God's own country, so we claim!
by Elizabeth Menon
Literacy status of one hundred percent, high intelligence quotient, cleanliness, religious rituals of various kinds, thus the list is endless; sounds good and One feels envious of the people who claim to have such qualities. But sadly that's only the tip of the ice-berg! Most of us like to believe that we possess these qualities. Once the 'psychological glasses' are off, One is faced with a very sad picture in deed. 'Charity starts at home', the famous dictum should be rephrased here as ' Cleanliness starts at home', which would solve most of the health problems 'God's own country' is facing now.
When something goes wrong and people suffer due to this, everyone looks out for someone to blame; perhaps this makes it easier on the suffering or gives some sort of justification, whether right or wrong. Yes, most people read newspapers, periodicals and books and there are bookshops and libraries even in small villages. But how many of us actually read materials that improve the brain power and increase health and environmental awareness and put what we learn, into practice? The disasters that Kerala is facing today are the cumulative effects of various inadequacies
There have been many such events in Kerala which could have been prevented only if adequate precautions were taken at the right time. There is one factor that is common in all these situations, whether it is viral epidemic or babies dying in our hospitals.. Cumulative effect of inadequate provision of facilities and preventive measures over the years by the successive governments and lack of awareness among the public resulted in these disasters. But most people, both in authority and among the public, found it easier to place the blame on the very people who were trying to save lives in spite of the limited resources they were given.
It is a pity that people forget that the doctors are there to treat patients and to improve the quality of lives. They also spent time to increase their awareness regarding health, diet, hygiene and physical exercise for a better future and it is worth remembering that the duties of doctors do not really include 'personally cleaning the wards'! There are staff members designated to keep the hospital wards, toilets and surrounding areas clean and to make sure that the patients are comfortable. It is a joint effort and a mammoth task, given the limited facilities available which haven't improved much during the past twenty years or so! One should be grateful that we are not loosing more babies, given the inadequate provision of resources including the number of doctors, para medical and nursing staff, medicines and equipments.
In spite of the intervention of the Medical Associations and reports from the senior doctor at the hospital repeatedly regarding the lack of facilities, situation did not improve and this resulted in the cumulative disaster which was very painful to a lot of families. It was unfortunate that the senior doctor at the hospital had to be the scape-goat! There have been changes in S A T hospital and few other hospitals, following the 'reporting of an increased number of deaths among babies' and the events that followed; rather too late for those who have suffered, the families who have lost lives and the ever so suffering medical staff.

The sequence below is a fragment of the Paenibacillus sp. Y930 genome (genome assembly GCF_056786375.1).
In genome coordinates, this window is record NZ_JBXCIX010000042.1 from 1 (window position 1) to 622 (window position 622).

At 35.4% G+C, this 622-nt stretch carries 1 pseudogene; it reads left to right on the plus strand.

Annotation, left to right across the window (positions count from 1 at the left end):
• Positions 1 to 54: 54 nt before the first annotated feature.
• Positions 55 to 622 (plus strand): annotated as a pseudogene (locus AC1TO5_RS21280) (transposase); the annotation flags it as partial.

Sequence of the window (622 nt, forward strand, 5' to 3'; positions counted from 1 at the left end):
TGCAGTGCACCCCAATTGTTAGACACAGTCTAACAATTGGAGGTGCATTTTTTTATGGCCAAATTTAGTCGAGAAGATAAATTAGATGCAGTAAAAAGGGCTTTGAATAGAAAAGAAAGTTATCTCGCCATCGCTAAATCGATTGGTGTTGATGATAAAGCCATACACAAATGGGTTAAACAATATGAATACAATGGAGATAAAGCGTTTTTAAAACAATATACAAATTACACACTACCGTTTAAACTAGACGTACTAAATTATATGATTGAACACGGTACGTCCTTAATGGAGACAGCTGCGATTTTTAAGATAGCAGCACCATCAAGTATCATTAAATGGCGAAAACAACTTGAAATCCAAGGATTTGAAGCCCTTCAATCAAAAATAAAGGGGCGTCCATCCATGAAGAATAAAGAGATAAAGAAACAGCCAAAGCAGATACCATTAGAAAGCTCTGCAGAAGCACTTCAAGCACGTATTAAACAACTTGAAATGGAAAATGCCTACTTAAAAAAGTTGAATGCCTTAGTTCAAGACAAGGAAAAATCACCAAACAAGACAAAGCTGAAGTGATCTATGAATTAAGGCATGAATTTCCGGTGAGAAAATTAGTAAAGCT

The other disaster was the epidemic of 'viral fever', be it Chikun Gunya or Dengue! There were few cases last year, reported to have had 'Chikun Gunya'. If adequate measures such as employing more doctors, nurses and adequate number of field workers to increase public awareness regarding personal and environmental cleanliness, for disease surveillance, implementing measures to kill mosquito larvae at source, fogging and spraying to kill the adult mosquitoes were set in motion at the time, the viral epidemic of this magnitude could have been avoided.
'Chikun Gunya' is derived from an African word used for 'stooped walk of a person suffering from the disease' and was first reported around 1953 in Tanzania. It is an Alpha virus, spread by Aedes and Culex mosquitoes and hosts include humans, primates and other animals and birds. Armed Forces doctors were called in to control the epidemic and they should have been consulted in the beginning; I would like to mention here that doctors trained at Armed Forces Medical College have more training in 'Preventive Medicine'. We should control the disease from all angles as the virus may easily mutate to a more virulent form and then it will be very difficult to stop it!
Each individual has a responsibility to himself/herself and to the community. It is the duty of the motivated person to educate the others and increase the awareness to keep their houses and public places tidy. One should not blame the government alone for the lack of cleanliness and the breeding of mosquitoes! It is about time that we feel 'house proud', keeping it clean and tidy, keeping our beautiful land alien to the 'creepy crawlies' and 'the ones with wings', restricting them to only the environmentally friendly ones! So, let us keep our houses and public places clean, thereby driving the 'Chikun Gunya, Dengue and the likes away and stop blaming poor doctors who are trying to save lives and bring a smile to the rest of the world.